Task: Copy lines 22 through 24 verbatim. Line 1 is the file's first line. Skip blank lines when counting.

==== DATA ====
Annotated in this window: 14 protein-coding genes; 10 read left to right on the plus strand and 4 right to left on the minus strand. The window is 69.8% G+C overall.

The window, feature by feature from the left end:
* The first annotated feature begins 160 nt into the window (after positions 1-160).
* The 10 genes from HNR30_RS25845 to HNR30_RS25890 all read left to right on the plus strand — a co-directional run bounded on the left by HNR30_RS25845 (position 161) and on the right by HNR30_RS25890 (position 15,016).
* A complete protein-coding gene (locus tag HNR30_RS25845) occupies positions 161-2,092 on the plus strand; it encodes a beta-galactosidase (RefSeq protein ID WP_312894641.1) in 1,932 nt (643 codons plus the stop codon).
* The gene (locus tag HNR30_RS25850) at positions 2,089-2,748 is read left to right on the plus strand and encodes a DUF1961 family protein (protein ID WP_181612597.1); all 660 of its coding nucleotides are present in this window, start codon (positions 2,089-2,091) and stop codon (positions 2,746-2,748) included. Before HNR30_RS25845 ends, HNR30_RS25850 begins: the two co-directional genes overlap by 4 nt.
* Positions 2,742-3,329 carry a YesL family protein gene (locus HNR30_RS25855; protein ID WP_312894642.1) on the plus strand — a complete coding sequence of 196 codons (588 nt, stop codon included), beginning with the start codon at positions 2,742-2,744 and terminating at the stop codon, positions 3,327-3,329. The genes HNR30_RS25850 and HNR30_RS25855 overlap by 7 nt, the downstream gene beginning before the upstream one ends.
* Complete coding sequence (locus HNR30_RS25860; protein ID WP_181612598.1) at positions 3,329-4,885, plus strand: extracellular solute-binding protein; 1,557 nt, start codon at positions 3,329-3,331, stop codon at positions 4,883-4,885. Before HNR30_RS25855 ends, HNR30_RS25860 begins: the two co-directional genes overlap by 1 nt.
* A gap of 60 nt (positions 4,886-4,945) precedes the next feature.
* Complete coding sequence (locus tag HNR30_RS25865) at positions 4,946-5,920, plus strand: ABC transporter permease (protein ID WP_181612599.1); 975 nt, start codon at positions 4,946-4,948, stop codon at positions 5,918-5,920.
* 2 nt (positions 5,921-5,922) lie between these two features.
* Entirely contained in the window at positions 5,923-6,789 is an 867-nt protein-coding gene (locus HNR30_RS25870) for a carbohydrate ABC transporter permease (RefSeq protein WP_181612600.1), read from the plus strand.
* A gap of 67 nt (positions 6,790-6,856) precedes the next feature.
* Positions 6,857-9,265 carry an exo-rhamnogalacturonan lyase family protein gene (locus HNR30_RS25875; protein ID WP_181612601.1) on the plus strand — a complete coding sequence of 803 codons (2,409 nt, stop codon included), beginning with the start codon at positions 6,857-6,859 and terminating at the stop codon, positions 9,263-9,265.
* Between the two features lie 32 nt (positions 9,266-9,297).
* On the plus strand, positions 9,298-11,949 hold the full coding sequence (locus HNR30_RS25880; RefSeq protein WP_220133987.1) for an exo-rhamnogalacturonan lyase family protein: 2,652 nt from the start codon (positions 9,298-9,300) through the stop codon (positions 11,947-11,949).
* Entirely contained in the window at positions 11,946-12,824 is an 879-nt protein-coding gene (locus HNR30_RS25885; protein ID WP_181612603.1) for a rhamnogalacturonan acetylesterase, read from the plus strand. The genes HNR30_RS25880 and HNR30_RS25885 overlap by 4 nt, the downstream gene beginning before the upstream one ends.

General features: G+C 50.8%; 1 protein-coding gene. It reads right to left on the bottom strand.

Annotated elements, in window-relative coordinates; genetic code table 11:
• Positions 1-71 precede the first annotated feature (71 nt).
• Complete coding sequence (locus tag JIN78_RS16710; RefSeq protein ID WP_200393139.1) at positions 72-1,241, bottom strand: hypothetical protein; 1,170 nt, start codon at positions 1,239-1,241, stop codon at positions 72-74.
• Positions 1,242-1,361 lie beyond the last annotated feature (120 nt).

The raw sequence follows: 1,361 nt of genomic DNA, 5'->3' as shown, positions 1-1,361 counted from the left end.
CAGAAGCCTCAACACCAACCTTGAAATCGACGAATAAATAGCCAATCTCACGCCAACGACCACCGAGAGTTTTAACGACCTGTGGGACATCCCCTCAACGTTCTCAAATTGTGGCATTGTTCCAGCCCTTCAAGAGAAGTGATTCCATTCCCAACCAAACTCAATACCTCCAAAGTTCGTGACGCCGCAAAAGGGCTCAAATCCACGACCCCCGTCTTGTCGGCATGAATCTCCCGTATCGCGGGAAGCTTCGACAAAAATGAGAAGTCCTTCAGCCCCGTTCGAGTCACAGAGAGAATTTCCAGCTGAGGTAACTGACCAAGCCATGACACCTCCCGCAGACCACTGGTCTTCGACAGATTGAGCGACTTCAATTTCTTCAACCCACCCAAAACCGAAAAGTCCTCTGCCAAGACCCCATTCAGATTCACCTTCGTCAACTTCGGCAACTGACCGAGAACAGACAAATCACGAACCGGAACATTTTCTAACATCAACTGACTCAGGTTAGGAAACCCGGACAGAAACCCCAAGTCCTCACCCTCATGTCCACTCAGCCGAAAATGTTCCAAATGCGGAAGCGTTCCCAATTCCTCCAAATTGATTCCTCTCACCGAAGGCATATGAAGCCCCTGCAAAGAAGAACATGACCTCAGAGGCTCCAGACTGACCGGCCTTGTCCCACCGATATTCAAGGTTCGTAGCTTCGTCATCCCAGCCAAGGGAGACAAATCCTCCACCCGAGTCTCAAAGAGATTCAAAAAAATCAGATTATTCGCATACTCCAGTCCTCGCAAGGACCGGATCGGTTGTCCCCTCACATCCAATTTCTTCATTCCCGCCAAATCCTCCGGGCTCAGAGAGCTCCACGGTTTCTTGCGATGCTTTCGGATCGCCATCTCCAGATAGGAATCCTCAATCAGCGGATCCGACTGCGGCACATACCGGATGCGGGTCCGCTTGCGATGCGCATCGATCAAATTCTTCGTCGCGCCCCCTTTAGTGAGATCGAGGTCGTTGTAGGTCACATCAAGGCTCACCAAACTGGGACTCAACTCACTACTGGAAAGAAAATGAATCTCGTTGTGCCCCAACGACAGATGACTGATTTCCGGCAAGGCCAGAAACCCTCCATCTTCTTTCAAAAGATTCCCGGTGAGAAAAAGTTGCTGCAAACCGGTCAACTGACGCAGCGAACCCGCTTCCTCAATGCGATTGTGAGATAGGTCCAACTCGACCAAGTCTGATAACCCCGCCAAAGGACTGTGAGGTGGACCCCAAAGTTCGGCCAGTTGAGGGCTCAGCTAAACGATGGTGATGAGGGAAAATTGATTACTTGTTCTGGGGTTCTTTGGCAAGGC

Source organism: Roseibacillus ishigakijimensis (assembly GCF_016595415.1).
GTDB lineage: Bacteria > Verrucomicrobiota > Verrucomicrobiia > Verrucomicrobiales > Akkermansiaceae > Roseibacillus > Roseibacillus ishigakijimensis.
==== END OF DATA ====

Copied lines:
• Positions 1,242-1,361 lie beyond the last annotated feature (120 nt).

The raw sequence follows: 1,361 nt of genomic DNA, 5'->3' as shown, positions 1-1,361 counted from the left end.
CAGAAGCCTCAACACCAACCTTGAAATCGACGAATAAATAGCCAATCTCACGCCAACGACCACCGAGAGTTTTAACGACCTGTGGGACATCCCCTCAACGTTCTCAAATTGTGGCATTGTTCCAGCCCTTCAAGAGAAGTGATTCCATTCCCAACCAAACTCAATACCTCCAAAGTTCGTGACGCCGCAAAAGGGCTCAAATCCACGACCCCCGTCTTGTCGGCATGAATCTCCCGTATCGCGGGAAGCTTCGACAAAAATGAGAAGTCCTTCAGCCCCGTTCGAGTCACAGAGAGAATTTCCAGCTGAGGTAACTGACCAAGCCATGACACCTCCCGCAGACCACTGGTCTTCGACAGATTGAGCGACTTCAATTTCTTCAACCCACCCAAAACCGAAAAGTCCTCTGCCAAGACCCCATTCAGATTCACCTTCGTCAACTTCGGCAACTGACCGAGAACAGACAAATCACGAACCGGAACATTTTCTAACATCAACTGACTCAGGTTAGGAAACCCGGACAGAAACCCCAAGTCCTCACCCTCATGTCCACTCAGCCGAAAATGTTCCAAATGCGGAAGCGTTCCCAATTCCTCCAAATTGATTCCTCTCACCGAAGGCATATGAAGCCCCTGCAAAGAAGAACATGACCTCAGAGGCTCCAGACTGACCGGCCTTGTCCCACCGATATTCAAGGTTCGTAGCTTCGTCATCCCAGCCAAGGGAGACAAATCCTCCACCCGAGTCTCAAAGAGATTCAAAAAAATCAGATTATTCGCATACTCCAGTCCTCGCAAGGACCGGATCGGTTGTCCCCTCACATCCAATTTCTTCATTCCCGCCAAATCCTCCGGGCTCAGAGAGCTCCACGGTTTCTTGCGATGCTTTCGGATCGCCATCTCCAGATAGGAATCCTCAATCAGCGGATCCGACTGCGGCACATACCGGATGCGGGTCCGCTTGCGATGCGCATCGATCAAATTCTTCGTCGCGCCCCCTTTAGTGAGATCGAGGTCGTTGTAGGTCACATCAAGGCTCACCAAACTGGGACTCAACTCACTACTGGAAAGAAAATGAATCTCGTTGTGCCCCAACGACAGATGACTGATTTCCGGCAAGGCCAGAAACCCTCCATCTTCTTTCAAAAGATTCCCGGTGAGAAAAAGTTGCTGCAAACCGGTCAACTGACGCAGCGAACCCGCTTCCTCAATGCGATTGTGAGATAGGTCCAACTCGACCAAGTCTGATAACCCCGCCAAAGGACTGTGAGGTGGACCCCAAAGTTCGGCCAGTTGAGGGCTCAGCTAAACGATGGTGATGAGGGAAAATTGATTACTTGTTCTGGGGTTCTTTGGCAAGGC